A majority of California voters said “no” to the recall, Tuesday, and Gavin Newsom will retain his position as governor.

As of this writing, 51% of precincts have been accounted for, with 67% of Californians voting “no” on the recall and 33% voting “yes.”

“We rejected cynicism and bigotry and chose hope and progress,” Newsom said on Twitter after the results. “Thank you, California.”

Republican candidate Larry Elder received the highest percentage of votes from the candidates looking to replace Newsom, with 44%, followed by Democrat Kevin Paffrath with 11%.

“Let’s be gracious in defeat,” Elder said Tuesday night. “We may have lost the battle but we are going to win the war.”

Being a conservative radio host, Elder was one of the most recognizable candidates among the field of 45 and ran under the premise that “it is long overdue for California to return to normalcy” amid the pandemic.

Newsom went on a statewide campaign trail, calling the election a “Republican Recall” and having high profile Democrat backing from senator Bernie Sanders to President Joe Biden, who made his way to California for the first time since being elected president, joining Newsom at a Long Beach rally.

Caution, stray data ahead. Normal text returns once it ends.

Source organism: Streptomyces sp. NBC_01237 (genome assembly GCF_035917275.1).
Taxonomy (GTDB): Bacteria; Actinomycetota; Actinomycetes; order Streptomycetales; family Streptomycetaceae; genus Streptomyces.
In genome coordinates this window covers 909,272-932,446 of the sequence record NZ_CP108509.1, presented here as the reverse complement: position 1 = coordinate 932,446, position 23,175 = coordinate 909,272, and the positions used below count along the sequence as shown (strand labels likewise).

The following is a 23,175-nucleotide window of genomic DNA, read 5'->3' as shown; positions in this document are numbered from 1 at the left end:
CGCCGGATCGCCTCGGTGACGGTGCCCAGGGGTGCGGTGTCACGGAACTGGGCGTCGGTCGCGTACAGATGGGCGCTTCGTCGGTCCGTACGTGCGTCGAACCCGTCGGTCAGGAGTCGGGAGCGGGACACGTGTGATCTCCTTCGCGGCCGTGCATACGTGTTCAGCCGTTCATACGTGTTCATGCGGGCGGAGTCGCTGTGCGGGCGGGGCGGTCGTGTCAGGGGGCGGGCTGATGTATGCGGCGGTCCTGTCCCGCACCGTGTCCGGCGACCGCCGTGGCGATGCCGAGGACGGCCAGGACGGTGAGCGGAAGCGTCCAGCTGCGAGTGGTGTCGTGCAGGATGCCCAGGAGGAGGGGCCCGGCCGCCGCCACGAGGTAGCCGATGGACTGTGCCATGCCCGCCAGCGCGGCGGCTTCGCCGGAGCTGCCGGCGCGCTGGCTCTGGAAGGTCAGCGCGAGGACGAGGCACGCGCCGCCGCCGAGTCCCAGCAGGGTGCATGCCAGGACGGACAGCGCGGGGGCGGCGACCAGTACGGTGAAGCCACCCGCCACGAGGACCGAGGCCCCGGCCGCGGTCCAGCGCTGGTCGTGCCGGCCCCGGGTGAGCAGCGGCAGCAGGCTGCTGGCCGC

“This year, the leading Republican running for governor is the closest thing to a Trump clone that I’ve ever seen in your state,” Biden said about Elder at the rally. “He’s the clone of Donald Trump. Can you imagine him being governor of this state? You can’t let that happen. There’s too much at stake.”

Now Newsom will continue to serve the rest of his term, until the next gubernatorial election in 2022.